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Displaying Error Messages with the Action Pack Library


In this ninth part of a multi-part series on the Action Pack library for Rails, you'll learn how to displya error messages in templates, and more. This article is excerpted from chapter six of the book Beginning Rails: From Novice to Professional, written by Jeffery Allan Hardy, Cloves Carneiro Jr. and Hampton Catlin (Apress; ISBN: 1590596862).

Author Info:
By: Apress Publishing
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May 05, 2011
TABLE OF CONTENTS:
  1. · Displaying Error Messages with the Action Pack Library
  2. · Adding the Edit Form

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Displaying Error Messages with the Action Pack Library - Adding the Edit Form
(Page 2 of 2 )

The next step is to add the edit and update actions to the controller. Weíll also need an edit template. Create a new action called edit, as shown in Listing 6-6 (it looks a lot like the new action).

Listing 6-6. Edit Action Added to app/controllers/users_controller.rb

def edit @user = User.find(params[:id]) end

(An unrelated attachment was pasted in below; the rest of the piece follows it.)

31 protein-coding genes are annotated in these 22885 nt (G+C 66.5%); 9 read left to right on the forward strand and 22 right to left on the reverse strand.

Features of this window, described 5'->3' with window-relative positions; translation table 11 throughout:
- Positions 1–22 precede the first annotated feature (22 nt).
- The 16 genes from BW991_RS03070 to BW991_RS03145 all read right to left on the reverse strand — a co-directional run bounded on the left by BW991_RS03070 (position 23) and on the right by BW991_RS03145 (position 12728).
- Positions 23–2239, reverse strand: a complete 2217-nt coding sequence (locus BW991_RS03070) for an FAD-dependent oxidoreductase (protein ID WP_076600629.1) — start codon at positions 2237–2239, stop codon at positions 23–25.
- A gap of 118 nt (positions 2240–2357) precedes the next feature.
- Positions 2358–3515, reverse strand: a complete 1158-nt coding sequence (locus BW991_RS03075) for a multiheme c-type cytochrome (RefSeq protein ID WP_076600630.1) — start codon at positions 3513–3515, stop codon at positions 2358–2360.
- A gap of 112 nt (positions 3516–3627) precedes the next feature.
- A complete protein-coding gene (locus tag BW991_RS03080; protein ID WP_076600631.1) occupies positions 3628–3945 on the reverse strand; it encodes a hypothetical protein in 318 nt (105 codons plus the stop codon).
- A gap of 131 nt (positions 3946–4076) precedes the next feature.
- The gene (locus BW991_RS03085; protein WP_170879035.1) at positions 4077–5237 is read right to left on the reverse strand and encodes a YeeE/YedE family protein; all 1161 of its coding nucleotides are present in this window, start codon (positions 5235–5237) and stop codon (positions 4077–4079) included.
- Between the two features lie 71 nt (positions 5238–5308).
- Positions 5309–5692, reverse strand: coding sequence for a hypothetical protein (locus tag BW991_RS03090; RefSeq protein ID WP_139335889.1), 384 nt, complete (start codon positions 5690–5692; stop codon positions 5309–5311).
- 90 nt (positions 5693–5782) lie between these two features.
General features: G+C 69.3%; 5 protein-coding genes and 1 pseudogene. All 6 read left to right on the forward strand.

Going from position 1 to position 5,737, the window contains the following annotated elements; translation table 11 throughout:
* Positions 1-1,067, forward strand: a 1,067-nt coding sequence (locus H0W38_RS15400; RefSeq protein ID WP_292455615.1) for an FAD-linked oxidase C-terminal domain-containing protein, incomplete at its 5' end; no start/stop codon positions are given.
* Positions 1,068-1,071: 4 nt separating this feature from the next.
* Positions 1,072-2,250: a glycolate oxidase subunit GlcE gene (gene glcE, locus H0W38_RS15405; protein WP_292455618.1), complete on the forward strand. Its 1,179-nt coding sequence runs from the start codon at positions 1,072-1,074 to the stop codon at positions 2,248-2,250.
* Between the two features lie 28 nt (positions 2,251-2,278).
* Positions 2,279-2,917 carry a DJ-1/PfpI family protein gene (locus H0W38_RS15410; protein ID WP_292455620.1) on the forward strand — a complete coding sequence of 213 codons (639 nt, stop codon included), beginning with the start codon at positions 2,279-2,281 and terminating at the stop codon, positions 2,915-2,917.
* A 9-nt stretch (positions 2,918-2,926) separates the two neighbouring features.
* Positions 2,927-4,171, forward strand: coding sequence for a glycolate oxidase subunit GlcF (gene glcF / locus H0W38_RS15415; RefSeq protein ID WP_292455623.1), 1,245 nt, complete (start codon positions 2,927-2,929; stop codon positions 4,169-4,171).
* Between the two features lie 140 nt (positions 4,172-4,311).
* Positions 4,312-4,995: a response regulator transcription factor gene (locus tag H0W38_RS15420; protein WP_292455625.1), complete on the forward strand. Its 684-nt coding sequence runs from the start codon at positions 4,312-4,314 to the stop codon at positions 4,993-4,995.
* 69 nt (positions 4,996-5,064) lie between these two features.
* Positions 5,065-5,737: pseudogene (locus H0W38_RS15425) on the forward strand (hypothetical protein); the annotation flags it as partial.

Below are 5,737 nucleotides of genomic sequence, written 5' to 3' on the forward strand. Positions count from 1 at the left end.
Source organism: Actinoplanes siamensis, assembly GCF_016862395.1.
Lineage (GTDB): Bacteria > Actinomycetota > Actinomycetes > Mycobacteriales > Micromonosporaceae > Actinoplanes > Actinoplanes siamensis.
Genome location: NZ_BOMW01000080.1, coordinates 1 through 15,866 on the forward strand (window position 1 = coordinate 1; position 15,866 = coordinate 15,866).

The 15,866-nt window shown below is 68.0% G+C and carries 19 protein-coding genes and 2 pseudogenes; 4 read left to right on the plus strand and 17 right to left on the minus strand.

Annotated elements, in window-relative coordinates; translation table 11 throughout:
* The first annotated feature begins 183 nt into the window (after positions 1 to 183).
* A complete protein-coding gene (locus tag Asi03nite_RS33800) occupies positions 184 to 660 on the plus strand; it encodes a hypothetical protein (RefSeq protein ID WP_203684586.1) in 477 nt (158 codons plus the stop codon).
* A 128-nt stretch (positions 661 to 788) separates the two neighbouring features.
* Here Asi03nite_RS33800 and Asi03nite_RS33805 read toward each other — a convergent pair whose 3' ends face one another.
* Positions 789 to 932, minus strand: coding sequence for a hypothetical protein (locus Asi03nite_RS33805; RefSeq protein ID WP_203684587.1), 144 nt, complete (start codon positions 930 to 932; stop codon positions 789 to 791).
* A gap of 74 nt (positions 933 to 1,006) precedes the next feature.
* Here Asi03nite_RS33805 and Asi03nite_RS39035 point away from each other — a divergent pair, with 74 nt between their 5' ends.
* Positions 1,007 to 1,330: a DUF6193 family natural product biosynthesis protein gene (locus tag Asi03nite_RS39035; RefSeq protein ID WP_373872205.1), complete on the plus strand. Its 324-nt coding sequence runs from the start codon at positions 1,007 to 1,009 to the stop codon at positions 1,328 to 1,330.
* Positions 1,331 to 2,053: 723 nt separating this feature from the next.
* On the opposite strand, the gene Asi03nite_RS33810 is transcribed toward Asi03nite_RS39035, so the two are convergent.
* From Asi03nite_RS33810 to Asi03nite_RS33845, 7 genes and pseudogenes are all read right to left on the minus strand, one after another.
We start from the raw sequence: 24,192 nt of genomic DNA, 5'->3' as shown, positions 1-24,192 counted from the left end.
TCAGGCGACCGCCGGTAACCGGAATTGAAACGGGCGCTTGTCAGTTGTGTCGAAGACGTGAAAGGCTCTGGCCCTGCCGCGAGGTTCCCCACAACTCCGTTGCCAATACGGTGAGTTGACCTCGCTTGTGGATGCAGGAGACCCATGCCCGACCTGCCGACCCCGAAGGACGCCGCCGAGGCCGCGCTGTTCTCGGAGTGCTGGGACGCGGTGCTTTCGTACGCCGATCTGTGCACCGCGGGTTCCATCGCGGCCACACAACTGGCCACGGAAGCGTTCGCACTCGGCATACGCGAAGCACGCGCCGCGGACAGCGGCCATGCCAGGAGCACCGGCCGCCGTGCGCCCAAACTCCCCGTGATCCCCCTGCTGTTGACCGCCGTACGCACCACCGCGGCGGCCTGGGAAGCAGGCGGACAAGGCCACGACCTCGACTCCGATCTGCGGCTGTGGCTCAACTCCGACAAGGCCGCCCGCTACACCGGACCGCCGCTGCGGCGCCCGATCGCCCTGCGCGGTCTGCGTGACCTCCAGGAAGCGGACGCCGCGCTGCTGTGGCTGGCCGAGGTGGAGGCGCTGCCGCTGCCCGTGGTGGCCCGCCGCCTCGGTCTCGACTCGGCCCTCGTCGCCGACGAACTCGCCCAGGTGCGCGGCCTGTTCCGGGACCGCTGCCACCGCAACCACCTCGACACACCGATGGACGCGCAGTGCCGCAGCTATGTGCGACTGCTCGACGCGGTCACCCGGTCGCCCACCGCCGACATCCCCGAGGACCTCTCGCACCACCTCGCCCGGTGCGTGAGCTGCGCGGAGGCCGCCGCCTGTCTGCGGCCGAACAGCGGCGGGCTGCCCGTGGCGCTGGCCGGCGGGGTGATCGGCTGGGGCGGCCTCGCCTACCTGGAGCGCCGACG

Next, create the edit template in app/views/users/edit.rhtml as shown in Listing 6-7.

Listing 6-7. The app/views/users/edit.rhtml Template

<h2>Edit User</h2>

<% form_tag :action => 'update' do %> <p></p>

<p></p>

<p></p>

<p></p>

<p><%= submit_tag 'Save Changes' %></p> <% end %>

As you can see from the form_tag method, this form will submit to the update action on the events controller. We need to add the update method to our controller, so letís do that now, as shown in Listing 6-8.

Listing 6-8. Update Action Added to app/controllers/users_controller.rb

def update

@user = User.find(params[:id])

if current_user.update_attributes(params[:user])

flash[:notice] = 'Information updated' redirect_to :action => 'show', :id => @user.id else render :action => 'edit' end end

The update action looks almost identical to the create action. The main difference is that instead of instantiating a new User object, weíre fetching an existing one. We use Active Recordís update_attributes method to update all the User attributes with those from the params hash and save it in one shot. If the update fails, update_attributes will return false , and our if statement will take the else path.

You canít help but notice that the new and edit templates look essentially the same. Given Railsí emphasis on DRY, as you would expect, thereís a way to clean this up, and thatís what weíll look at next.


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